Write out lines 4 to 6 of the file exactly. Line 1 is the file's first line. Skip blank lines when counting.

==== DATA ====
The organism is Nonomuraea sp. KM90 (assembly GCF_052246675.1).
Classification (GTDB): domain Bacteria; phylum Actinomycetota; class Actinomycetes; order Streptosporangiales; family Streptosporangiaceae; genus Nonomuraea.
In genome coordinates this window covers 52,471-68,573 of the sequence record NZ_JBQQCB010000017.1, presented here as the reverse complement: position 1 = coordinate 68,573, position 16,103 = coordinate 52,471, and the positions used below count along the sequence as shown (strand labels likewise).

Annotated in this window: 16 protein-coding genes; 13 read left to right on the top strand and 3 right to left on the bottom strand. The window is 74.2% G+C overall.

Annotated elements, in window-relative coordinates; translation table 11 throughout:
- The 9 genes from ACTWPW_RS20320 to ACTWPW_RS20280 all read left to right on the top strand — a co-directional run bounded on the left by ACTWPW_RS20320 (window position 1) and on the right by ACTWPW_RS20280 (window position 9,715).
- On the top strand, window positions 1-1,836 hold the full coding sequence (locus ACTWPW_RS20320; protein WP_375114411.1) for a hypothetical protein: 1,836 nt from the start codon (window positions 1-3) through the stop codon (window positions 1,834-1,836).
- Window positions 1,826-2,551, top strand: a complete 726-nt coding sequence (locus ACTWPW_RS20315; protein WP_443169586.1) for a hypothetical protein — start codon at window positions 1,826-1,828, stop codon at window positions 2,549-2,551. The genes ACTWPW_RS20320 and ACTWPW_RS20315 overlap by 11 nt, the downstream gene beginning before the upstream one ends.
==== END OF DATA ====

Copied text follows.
Annotated in this window: 16 protein-coding genes; 13 read left to right on the top strand and 3 right to left on the bottom strand. The window is 74.2% G+C overall.

Annotated elements, in window-relative coordinates; translation table 11 throughout:
- The 9 genes from ACTWPW_RS20320 to ACTWPW_RS20280 all read left to right on the top strand — a co-directional run bounded on the left by ACTWPW_RS20320 (window position 1) and on the right by ACTWPW_RS20280 (window position 9,715).